Building a Go Kart Garage
Over the summer, my son, Kaleb got a Go Kart and did a lot of work to get it back in working order. In September he mentioned how he didn’t want to keep it on the ground over the winter and wanted to build a platform to put it on. At the same time we were starting some home renovation projects with a contractor which allowed both of us to gain a little more experience and more importantly confidence. The first job involved installing insulation in our basement and other minor repairs during the process. The second job was more relevant and involved some major repairs on our shed. In both projects I learned some really basic stuff about how stuff is constructed and also the various types of materials needed for such a project.
We began to discuss the platform Kaleb wanted to build and now he was angling for us to create a garage for his Go Kart and also his lawn tractor he had been keeping in our shed. He used Fusion 360 to generate a model for the garage and we were able to use AR to put it into the yard.
I was feeling pretty confident at the time and said, “Let’s do it!”. Over the next few weeks Kaleb took a deep dive into “How to build a shed” YouTube videos in order to learn more about the best way to build it. Here is one video that we referenced extensively, Building a Lean-To Shed
On Saturday, November 13th we made our first of many trips to Lowe’s to pick up the first materials. One big thing we learned during the prior two months was that my wife’s Kia Sorento could hold a lot of materials. Inside the car we could put a few 10 foot pieces of would, we could also put a bunch of 8 foot pieces right up the middle when the seats were down. Once or twice I did manage to put a 12 foot piece of wood out the passenger window, but later we learned that it was just easier to strap it to the roof rack.
Kaleb took on the first few tasks himself, that included putting down the footings for the platform as well as building the framing for the floor.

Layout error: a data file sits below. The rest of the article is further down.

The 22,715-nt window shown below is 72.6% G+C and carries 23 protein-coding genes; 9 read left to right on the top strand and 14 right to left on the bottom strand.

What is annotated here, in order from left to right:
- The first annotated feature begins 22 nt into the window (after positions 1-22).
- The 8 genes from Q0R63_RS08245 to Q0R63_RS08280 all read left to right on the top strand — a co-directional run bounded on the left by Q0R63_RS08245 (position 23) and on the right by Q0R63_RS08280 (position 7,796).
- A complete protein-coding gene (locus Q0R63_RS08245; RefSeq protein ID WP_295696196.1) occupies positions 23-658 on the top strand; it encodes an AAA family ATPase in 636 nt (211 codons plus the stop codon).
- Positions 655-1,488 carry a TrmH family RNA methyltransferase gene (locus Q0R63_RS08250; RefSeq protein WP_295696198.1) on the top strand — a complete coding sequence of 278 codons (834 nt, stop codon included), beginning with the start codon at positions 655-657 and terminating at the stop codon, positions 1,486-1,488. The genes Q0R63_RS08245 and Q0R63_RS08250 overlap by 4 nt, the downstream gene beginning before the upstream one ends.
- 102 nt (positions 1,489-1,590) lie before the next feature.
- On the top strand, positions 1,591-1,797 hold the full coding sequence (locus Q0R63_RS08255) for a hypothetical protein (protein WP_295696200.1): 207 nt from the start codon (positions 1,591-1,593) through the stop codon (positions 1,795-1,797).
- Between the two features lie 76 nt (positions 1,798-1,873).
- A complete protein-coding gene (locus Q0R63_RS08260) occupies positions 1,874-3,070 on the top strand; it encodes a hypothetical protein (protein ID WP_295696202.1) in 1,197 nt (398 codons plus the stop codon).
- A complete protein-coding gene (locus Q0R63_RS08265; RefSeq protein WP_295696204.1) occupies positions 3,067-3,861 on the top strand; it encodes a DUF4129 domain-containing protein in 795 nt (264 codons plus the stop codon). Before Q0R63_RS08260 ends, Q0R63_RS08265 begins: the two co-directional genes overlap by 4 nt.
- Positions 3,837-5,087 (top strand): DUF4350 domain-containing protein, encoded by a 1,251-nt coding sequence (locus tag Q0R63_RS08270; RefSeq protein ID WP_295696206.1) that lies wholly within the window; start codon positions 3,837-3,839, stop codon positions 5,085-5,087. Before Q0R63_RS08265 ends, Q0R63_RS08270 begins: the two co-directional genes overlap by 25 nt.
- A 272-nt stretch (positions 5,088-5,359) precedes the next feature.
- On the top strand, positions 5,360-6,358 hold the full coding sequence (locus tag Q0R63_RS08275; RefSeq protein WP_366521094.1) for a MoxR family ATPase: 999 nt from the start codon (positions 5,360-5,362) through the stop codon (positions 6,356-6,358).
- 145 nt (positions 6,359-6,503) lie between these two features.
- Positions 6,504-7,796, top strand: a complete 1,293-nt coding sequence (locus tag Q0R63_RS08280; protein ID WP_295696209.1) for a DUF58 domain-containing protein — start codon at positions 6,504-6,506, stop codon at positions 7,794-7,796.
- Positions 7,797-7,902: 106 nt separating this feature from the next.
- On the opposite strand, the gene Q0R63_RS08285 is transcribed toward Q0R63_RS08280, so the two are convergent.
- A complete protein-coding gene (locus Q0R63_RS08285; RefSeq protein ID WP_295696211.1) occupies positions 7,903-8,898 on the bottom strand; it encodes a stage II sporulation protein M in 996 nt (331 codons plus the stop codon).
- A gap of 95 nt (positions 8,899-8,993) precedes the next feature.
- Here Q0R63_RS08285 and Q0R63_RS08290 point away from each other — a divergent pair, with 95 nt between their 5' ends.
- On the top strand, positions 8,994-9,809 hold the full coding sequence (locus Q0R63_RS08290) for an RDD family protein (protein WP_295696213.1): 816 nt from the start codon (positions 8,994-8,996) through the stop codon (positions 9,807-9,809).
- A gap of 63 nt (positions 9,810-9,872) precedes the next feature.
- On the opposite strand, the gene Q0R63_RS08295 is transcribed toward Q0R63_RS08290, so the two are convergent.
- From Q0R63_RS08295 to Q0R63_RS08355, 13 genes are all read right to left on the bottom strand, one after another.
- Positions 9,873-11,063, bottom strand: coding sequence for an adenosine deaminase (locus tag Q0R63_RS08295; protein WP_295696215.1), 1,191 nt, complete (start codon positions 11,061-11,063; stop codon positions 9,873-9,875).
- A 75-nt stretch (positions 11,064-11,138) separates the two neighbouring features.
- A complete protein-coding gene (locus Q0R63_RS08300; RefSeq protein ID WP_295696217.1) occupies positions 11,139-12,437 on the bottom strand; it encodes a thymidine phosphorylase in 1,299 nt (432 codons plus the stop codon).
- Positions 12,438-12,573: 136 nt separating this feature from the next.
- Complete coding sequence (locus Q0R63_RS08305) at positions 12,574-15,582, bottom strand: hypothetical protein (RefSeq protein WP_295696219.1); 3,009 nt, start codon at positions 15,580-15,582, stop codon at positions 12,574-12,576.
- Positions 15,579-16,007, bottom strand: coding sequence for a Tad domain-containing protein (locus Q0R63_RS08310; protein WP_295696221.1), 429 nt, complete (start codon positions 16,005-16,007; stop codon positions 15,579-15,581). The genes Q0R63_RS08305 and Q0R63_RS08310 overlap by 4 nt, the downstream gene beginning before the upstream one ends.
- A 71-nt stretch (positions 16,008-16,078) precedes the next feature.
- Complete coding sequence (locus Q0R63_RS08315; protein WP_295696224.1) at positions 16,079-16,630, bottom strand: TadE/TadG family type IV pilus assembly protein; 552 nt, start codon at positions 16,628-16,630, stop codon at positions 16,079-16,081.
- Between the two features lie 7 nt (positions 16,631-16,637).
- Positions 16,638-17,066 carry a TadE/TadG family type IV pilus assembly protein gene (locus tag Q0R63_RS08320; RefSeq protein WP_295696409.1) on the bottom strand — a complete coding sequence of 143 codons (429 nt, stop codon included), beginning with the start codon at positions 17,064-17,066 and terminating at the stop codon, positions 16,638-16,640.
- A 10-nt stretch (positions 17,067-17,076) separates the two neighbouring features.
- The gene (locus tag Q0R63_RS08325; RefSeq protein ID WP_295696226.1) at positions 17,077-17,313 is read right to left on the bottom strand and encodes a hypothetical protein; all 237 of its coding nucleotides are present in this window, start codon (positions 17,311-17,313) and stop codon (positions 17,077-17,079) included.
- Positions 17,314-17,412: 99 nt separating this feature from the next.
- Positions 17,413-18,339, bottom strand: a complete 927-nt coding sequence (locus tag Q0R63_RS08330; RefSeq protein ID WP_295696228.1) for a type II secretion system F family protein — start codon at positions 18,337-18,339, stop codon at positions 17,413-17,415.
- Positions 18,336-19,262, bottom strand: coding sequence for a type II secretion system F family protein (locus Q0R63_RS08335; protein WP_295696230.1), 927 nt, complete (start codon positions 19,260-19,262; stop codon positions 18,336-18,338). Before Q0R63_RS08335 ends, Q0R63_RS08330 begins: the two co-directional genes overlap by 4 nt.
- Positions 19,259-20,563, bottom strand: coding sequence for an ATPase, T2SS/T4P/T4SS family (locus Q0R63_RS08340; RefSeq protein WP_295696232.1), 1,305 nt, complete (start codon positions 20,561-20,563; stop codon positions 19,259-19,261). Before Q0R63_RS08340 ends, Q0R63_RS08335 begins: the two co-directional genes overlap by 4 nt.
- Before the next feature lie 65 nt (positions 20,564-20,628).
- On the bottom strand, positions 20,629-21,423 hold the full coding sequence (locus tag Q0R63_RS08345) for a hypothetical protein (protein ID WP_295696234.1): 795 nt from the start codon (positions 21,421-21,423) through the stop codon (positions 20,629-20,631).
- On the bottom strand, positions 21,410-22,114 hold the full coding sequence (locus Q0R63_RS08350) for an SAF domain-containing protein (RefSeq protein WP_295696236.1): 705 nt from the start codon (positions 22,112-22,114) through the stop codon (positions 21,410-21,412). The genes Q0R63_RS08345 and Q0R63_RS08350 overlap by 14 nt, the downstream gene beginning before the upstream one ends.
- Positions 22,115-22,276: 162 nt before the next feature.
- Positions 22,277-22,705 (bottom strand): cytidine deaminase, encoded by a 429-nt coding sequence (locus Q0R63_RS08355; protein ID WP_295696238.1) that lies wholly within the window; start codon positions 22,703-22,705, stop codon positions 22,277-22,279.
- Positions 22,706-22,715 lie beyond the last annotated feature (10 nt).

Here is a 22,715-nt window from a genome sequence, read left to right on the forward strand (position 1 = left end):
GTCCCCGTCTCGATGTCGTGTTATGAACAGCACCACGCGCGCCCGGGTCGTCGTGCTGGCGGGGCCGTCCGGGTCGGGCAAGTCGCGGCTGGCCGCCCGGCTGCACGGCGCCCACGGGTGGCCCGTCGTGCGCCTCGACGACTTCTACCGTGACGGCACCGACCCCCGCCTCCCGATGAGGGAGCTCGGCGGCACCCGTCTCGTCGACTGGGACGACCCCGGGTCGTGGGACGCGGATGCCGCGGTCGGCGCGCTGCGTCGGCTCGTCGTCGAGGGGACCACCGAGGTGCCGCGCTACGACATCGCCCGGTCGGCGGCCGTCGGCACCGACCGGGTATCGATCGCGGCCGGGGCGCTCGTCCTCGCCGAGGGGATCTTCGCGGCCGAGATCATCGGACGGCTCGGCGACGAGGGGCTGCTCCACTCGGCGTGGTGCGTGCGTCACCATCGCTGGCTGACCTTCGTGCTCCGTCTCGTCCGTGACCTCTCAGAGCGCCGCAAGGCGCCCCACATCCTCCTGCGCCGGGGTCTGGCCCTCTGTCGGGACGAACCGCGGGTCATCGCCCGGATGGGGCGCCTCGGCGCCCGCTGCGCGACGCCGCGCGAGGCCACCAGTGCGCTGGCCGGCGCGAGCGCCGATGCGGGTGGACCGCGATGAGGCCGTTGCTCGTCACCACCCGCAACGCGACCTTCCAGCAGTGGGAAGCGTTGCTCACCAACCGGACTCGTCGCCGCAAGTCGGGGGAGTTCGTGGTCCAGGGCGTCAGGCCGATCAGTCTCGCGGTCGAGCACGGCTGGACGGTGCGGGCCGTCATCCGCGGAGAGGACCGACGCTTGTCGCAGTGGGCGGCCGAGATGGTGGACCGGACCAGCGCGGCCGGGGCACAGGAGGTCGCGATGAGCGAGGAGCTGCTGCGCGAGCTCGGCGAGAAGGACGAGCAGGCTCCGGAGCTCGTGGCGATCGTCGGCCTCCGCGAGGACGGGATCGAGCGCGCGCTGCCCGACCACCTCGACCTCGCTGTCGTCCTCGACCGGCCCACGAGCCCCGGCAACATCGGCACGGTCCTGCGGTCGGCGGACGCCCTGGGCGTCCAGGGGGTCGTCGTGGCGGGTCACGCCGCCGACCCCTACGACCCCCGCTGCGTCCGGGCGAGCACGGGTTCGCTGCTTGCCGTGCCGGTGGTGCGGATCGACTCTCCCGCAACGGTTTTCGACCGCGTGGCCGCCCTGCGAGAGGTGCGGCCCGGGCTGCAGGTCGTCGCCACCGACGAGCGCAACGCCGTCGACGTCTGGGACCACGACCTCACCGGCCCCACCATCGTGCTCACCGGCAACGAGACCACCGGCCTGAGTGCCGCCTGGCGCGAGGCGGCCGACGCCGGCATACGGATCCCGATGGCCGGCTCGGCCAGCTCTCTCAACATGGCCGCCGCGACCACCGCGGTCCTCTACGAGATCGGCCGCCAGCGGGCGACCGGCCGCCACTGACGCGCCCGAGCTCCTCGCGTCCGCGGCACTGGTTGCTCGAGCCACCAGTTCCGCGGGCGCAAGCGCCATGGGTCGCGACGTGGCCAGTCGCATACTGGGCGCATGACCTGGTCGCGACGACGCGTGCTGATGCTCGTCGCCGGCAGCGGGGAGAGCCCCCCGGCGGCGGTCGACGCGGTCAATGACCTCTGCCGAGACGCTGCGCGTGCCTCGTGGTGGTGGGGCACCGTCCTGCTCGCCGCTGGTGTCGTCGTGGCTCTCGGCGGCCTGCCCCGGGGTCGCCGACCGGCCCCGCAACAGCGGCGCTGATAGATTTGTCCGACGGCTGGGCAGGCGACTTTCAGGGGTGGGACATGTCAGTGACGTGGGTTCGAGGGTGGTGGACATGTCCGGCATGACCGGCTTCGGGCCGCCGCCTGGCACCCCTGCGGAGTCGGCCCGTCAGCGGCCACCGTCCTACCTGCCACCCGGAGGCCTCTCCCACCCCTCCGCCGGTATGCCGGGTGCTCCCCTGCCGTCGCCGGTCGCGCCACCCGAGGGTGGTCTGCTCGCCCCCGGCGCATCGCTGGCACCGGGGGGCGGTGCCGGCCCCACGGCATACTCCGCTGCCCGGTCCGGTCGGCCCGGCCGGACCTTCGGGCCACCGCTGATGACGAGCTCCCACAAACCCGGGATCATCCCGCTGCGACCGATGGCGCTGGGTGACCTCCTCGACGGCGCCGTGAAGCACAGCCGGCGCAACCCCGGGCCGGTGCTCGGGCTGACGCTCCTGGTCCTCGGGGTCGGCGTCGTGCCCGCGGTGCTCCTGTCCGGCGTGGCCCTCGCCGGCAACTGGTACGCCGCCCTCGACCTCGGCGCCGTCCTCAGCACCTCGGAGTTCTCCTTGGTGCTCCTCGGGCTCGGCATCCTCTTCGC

Next up was the framing of the sides and back, which went pretty smoothly and took a couple days to complete. After about a week the floor was complete and all four walls were framed.
We had to take a break for Thanksgiving, but started back up in December with the framing of the roof and putting on the plywood.
During the week we picked up the wood for the sides and spent a few days putting up the side, back and front walls.
I was feeling really good at this point because most of the structure was now sealed in from the outside, even though we had to use a tarp on the roof and the big front doors. Next up was an unexpectedly tricky part the doors. After framing the first door and putting it in place we learned that things weren’t as square as we hoped. We made a few adjustments and managed to get the first door up and it actually opened and closed just fine. The next door was a little easier and we eventually were able to get all four doors on after several different sessions working in freezing cold December evenings.
At this point it was mid-December and I really wanted to get the roof done, before it got much colder and ski season started. We tried to make one more push before Christmas, but bought the wrong size trim and had to put things on hold until after the holiday. Thankfully when we came back from skiing the temperature soared into the 50s and we were able to put in a solid day on the roof. We couldn’t have done it without this video, How to Build a Lean-To Shed Part 7 - Roofing Install
We put in the last nail at about 5pm on December 30th, about 47 days after we started. We worked on 17 different days (as far as I could tell) and it turned out really well. The total cost of materials was $2,278.82.